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cinnamon, I can see how frustrating this experience was for you and your daughter.
It is quite possible that at least some of those invitations you so generously delivered did not make it home; elementary school students are notorious for not delivering things to their parents, even if they’re excited about the opportunity!
Keep in mind, too, that several of your child’s classmates’ parents may not read or speak English fluently; they might not have known what to do. Even if they did, they might have been hesitant to try to communicate.
It is also entirely possible that at least some of the lack of response is due to rudeness, or excessively casual manners. The only remedy I can come up with for this one is for you to teach your daughter correct etiquette. I’m sure she’ll be careful in future to RSVP, having experienced first-hand the consequences. It sounds like you’re teaching her kindness (inviting the whole class was teaching her about not leaving people out, a common problem with school-delivered invitations!). I’m sure you’re also teaching tolerance, and to assume the best of people.
Nicely done! It would have been a very helpful starting place to me when I was investigating both public and private schools for my children (back in arpanet days, though).
My biggest concern with Obama is his relatively weak environmental agenda; I suppose it’s his midwest ties, but he leans far too heavily on biofuels. We need them in the mix, but as a bridge technology.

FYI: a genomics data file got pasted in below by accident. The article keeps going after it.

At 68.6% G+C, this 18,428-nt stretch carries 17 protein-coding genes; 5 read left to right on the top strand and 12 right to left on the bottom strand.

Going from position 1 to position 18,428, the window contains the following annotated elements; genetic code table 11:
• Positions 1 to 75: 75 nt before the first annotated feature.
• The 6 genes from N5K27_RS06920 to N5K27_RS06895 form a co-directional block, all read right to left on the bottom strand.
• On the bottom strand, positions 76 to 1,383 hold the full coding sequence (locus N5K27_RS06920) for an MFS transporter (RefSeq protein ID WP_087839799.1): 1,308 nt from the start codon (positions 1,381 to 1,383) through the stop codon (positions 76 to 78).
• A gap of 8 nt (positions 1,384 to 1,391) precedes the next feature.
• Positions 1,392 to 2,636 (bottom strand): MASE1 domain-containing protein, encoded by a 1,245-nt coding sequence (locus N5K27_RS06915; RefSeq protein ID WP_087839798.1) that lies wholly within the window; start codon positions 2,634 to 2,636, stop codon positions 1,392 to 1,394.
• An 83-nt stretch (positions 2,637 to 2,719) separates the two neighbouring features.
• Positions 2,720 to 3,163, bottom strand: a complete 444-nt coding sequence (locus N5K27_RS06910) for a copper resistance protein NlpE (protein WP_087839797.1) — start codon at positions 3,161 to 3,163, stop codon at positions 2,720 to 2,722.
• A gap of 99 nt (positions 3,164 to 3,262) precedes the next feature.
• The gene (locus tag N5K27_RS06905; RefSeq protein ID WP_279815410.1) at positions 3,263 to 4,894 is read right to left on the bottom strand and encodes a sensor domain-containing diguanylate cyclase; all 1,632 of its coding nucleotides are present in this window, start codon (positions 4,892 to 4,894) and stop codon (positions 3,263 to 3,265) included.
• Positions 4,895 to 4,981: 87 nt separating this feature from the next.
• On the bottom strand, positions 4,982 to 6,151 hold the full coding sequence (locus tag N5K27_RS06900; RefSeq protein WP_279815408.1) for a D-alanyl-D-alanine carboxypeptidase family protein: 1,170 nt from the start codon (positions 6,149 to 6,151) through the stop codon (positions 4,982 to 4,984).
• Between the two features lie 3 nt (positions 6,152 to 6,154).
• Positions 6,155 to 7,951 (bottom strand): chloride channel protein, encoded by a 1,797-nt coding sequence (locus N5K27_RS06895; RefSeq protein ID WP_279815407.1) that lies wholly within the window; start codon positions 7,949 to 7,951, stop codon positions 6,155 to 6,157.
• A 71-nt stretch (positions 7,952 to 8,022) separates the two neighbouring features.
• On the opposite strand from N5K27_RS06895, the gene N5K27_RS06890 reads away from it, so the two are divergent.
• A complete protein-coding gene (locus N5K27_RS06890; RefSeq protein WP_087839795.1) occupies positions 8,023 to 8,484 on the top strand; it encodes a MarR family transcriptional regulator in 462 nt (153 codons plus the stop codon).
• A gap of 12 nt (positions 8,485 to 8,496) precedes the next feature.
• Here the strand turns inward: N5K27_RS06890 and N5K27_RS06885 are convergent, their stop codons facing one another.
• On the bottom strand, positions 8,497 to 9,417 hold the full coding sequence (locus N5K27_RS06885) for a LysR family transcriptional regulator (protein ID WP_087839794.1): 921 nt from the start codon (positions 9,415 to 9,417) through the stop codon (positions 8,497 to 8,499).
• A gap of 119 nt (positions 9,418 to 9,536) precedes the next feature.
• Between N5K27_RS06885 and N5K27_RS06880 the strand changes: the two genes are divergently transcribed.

Edwards appears the strongest in both environment and healthcare of the candidates the press has decided remain to us. (lowmanbeach, I wish your second-to-last boss were in charge now…)
I’m disappointed in Clinton’s very conservative thinking…but she’s certainly better than the status quo.
The California alignment would be better for me personally, but I’d support the Fauntleroy alignment for speed improvement, depending on how much speed. credmond, do you know the differential? One of my concerns about this “rapid” ride is safety of pedestrians, bikes, and cars sharing the road with these buses. (That grade-separation problem, again!) Seems to me this need for safety will surely slow the buses down. How would the safety compare California vs. Fauntleroy? I have a hunch California has fewer accidents, and if that hunch is correct, I’d guess it has to do with the lower speed on California. How would the “rapid” (I plan to keep quoting it to remind everybody that this is NOT a Rapid Transit solution) buses affect both streets? Would it make less difference on Fauntleroy because it’s already faster?